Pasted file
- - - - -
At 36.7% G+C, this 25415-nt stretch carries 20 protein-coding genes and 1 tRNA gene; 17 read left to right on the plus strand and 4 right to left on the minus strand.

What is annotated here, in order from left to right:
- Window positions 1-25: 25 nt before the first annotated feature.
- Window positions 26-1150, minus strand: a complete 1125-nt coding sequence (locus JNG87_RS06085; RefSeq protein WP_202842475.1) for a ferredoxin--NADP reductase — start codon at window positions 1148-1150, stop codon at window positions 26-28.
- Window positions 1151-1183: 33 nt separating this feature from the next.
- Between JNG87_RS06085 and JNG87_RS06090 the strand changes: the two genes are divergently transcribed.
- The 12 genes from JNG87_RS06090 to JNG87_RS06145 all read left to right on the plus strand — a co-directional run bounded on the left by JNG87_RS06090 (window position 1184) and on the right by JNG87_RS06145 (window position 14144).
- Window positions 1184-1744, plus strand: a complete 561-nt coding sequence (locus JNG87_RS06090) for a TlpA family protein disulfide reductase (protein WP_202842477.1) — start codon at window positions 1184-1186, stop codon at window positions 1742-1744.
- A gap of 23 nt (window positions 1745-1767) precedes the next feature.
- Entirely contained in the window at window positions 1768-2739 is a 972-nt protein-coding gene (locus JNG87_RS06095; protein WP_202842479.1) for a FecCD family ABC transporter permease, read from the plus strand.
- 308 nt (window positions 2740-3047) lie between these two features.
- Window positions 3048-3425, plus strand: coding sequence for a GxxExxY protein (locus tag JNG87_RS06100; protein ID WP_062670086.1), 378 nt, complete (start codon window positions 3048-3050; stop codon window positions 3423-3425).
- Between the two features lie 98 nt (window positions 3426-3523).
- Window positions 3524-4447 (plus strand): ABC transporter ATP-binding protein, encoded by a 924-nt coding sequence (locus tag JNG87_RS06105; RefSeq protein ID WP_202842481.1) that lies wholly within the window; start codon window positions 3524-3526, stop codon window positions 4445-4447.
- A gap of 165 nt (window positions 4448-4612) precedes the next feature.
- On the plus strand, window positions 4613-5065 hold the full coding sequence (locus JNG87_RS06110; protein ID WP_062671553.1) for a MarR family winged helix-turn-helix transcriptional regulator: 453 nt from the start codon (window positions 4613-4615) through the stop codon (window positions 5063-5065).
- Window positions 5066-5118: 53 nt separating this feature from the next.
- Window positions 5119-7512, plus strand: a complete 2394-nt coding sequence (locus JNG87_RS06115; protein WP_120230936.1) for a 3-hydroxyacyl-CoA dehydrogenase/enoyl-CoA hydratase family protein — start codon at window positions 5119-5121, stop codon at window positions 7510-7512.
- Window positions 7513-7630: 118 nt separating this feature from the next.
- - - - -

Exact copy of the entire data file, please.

At 36.7% G+C, this 25415-nt stretch carries 20 protein-coding genes and 1 tRNA gene; 17 read left to right on the plus strand and 4 right to left on the minus strand.

What is annotated here, in order from left to right:
- Window positions 1-25: 25 nt before the first annotated feature.
- Window positions 26-1150, minus strand: a complete 1125-nt coding sequence (locus JNG87_RS06085; RefSeq protein WP_202842475.1) for a ferredoxin--NADP reductase — start codon at window positions 1148-1150, stop codon at window positions 26-28.
- Window positions 1151-1183: 33 nt separating this feature from the next.
- Between JNG87_RS06085 and JNG87_RS06090 the strand changes: the two genes are divergently transcribed.
- The 12 genes from JNG87_RS06090 to JNG87_RS06145 all read left to right on the plus strand — a co-directional run bounded on the left by JNG87_RS06090 (window position 1184) and on the right by JNG87_RS06145 (window position 14144).
- Window positions 1184-1744, plus strand: a complete 561-nt coding sequence (locus JNG87_RS06090) for a TlpA family protein disulfide reductase (protein WP_202842477.1) — start codon at window positions 1184-1186, stop codon at window positions 1742-1744.
- A gap of 23 nt (window positions 1745-1767) precedes the next feature.
- Entirely contained in the window at window positions 1768-2739 is a 972-nt protein-coding gene (locus JNG87_RS06095; protein WP_202842479.1) for a FecCD family ABC transporter permease, read from the plus strand.
- 308 nt (window positions 2740-3047) lie between these two features.
- Window positions 3048-3425, plus strand: coding sequence for a GxxExxY protein (locus tag JNG87_RS06100; protein ID WP_062670086.1), 378 nt, complete (start codon window positions 3048-3050; stop codon window positions 3423-3425).
- Between the two features lie 98 nt (window positions 3426-3523).
- Window positions 3524-4447 (plus strand): ABC transporter ATP-binding protein, encoded by a 924-nt coding sequence (locus tag JNG87_RS06105; RefSeq protein ID WP_202842481.1) that lies wholly within the window; start codon window positions 3524-3526, stop codon window positions 4445-4447.
- A gap of 165 nt (window positions 4448-4612) precedes the next feature.
- On the plus strand, window positions 4613-5065 hold the full coding sequence (locus JNG87_RS06110; protein ID WP_062671553.1) for a MarR family winged helix-turn-helix transcriptional regulator: 453 nt from the start codon (window positions 4613-4615) through the stop codon (window positions 5063-5065).
- Window positions 5066-5118: 53 nt separating this feature from the next.
- Window positions 5119-7512, plus strand: a complete 2394-nt coding sequence (locus JNG87_RS06115; protein WP_120230936.1) for a 3-hydroxyacyl-CoA dehydrogenase/enoyl-CoA hydratase family protein — start codon at window positions 5119-5121, stop codon at window positions 7510-7512.
- Window positions 7513-7630: 118 nt separating this feature from the next.